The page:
Smooth Transitions


In order to have a smoothly run daily routine, children need to have a transition period that enables ample advance notice.  Children need what I will call a “processing period.”  Their brain needs a brief amount of time to process what has been said or before the change of activity.  This process period may or may not eliminate tantrums but it will surely cut down on the frequency of the “Oh, so normal part of a developing toddler.”  But I have discovered there are several ways to help smooth transitions in a group setting or even on a one to one setting as well. This is by no means a complete list! But a few that I have found and use daily.

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Transitions

Timers work as great advance warnings.  A five minute timer works well with older toddlers. Sometimes, I actually do not set a physical clock when giving them the “5 min heads up”.  I use my internal clock to estimate the time needed.  …Granted my internal clock seems to run slow! Ask my honey! 😉 For the younger toddlers this may look different.  I set a number of times left before change happens.  An example of this would be, “Two more books and then we will go wash up for lunch.”  This helps give them time to process what is said and have time to finish their thinking about it and then be ready to move on. Sometimes when we are in an activity I will use a timer for myself.  I know that if we stick too long to the activity they will get bored with it and then things gets wild.  In the beginning of my care for little ones, I was given advice to “end on a good note.”

Another go-to transition that I use especially when time is short and a resistance has been sighted, is offering choices.  I see this lots but sometimes the choices that are offered are not the ideal result.  Giving a tot 2 choices may seem counter productive to some in a hurry.  Remember they desire control like the rest of us. But the key with the choices doesn’t have to include the option they think is best.  It is more about them getting the “WIN” with making a decision.  Here is where we ‘outsmart the fox’… We offer 2 options that doesn’t matter at all which they choose, but it still achieves the desired outcome.  Here’s an example of a recent situation.  A tot had a sock accident and didn’t want to put socks back on.  (Don’t ask about what was ON the socks!) I offered the option to wear a pair of his or a pair of Z’s. Neither option was what he wanted but he chose Z’s pair because it was cool and put them on.  I call that a double win.  Tantrum avoided and socks on the day went on… till the next time.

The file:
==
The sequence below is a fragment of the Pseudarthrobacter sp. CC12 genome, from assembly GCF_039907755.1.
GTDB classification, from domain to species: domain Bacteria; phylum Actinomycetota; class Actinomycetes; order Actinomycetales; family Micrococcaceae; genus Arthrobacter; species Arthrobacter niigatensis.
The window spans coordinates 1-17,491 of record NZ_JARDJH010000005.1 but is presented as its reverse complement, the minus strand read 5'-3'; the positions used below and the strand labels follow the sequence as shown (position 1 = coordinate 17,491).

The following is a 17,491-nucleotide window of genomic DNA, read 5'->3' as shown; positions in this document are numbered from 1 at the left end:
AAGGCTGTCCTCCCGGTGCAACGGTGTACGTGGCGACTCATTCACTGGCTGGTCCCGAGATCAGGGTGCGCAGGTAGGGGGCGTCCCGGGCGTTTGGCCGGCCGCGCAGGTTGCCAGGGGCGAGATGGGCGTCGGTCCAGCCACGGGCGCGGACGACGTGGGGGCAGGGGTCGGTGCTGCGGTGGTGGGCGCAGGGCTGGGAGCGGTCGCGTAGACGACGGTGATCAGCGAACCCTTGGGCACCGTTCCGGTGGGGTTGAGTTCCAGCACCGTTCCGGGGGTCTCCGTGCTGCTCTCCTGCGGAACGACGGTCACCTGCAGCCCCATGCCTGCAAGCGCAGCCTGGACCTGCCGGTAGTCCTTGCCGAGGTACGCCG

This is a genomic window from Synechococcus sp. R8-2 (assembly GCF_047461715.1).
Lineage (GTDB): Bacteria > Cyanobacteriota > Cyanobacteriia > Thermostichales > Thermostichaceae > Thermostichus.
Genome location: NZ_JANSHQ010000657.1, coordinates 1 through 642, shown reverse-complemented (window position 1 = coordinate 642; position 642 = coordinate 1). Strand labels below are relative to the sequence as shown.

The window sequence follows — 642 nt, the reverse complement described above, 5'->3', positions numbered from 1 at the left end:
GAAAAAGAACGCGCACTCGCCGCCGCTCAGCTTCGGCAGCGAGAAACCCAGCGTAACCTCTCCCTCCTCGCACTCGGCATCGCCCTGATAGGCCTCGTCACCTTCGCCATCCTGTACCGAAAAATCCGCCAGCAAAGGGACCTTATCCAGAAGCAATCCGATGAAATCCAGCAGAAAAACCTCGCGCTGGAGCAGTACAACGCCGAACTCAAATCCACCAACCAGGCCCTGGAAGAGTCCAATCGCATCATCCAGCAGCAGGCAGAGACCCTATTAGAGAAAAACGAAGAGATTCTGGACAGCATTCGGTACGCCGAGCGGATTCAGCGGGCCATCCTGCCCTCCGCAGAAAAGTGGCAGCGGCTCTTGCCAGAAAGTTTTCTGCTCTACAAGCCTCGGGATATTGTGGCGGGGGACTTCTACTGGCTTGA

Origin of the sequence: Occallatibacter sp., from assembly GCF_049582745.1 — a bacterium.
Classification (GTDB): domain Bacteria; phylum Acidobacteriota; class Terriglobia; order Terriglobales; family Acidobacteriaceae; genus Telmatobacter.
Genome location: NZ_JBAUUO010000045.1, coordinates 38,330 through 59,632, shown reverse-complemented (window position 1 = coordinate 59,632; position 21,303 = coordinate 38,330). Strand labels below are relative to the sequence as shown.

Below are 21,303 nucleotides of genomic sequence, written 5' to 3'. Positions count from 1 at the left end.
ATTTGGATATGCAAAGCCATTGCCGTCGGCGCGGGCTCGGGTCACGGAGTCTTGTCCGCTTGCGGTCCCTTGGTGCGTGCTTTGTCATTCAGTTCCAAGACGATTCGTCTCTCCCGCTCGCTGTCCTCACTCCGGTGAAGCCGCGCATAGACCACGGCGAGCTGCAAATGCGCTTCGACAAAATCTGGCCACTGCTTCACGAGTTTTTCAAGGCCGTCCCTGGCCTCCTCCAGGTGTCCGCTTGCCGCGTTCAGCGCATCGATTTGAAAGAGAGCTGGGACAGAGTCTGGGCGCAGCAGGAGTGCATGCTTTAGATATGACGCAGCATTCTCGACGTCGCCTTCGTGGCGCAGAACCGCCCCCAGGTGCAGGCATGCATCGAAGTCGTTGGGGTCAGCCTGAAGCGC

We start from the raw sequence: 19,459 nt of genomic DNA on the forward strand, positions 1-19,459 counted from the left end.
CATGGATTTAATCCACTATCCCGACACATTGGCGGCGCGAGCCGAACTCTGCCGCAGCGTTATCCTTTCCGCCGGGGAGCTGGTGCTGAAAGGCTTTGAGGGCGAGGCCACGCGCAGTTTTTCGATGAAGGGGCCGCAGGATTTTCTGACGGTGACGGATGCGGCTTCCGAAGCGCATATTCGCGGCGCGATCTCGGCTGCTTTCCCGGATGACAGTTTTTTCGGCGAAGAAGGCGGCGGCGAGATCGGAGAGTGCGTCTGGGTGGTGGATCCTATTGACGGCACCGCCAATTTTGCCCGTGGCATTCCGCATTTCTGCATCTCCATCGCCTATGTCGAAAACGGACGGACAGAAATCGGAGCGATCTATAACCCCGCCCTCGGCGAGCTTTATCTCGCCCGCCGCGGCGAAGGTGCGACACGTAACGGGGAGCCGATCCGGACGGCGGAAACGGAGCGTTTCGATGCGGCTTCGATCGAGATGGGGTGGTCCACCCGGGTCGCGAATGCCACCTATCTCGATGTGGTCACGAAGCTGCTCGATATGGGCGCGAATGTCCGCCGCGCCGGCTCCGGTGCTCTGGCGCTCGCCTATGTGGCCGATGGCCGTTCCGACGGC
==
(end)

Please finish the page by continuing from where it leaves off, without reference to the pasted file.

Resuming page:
The next transition smoother is not an over night fix.  I didn’t realize it was working till I was looking back on what makes our day successful.  The fact that we use a consistent daily routine and having it posted helps too.  When little ones know what is expected they don’t really put up a fight.  I will give another example: nap/bedtime struggles.  So many parents have issues with getting little ones to sleep.  At my house everyone has to rest or take a nap until they go to Kindergarten.  This is what we do and it is expected.  Nap/rest time is so important for a growing and developing young one.  We say around here “you grow when you are sleeping and our bodies need extra rest to be ready for play!”  Everyday, all 6-7 of the little ones sleep/rest at the same time.  This is our routine. We again follow our chore chart and then it naturally transitions to nap time.  They know what is expected.

I love how Mother Goose Time allows the flexibility in the curriculum for me to know my kids and the freedom to change around what works and what doesn’t. If the kids are very interested in an activity and I see they are really engaged in it, I will extend the idea into a bigger project.  This actually happened last week.  We sorted all of the manipulatives we have collected and started to combine them into groups.  It was fascinating to watch how they combined the concepts of how babies were cared for and carried around as they began to play with them in different ways.

Here are two pictures of two tots who are in transition.  Little Miss CR is helping pickup the toys getting ready for the next activity.  And Mr. OH is in process of transitioning to the “big Kid” table for lunch! That’s a big deal around here.  Both of which are doing great!

I try to set up the kiddos for success.  It is very rewarding for them, as well as for me, as they are successful in something that they are attempting to do.  As parents and caregivers, it is our ultimate desire for them to be successful adults.  Our challenge is to support them in a way that will smoothly transition them into that role.

Here are some FREE Transition Chants that you can print from MGT! They offer additional ideas on how to achieve smooth transitions. Let me know what you think of them.

How Simple Sounds Trigger Happy Transitions

The month of February we will be learning about Nursery Rhymes.  I have already created some Nursery Rhyme books from the color sheets that coincide with the lessons. They are super cute!  I’m eagerly awaiting our MGT school box to arrive with the rest of our supplies inside! Thank you for reading and have a great week!

Ms. Sally

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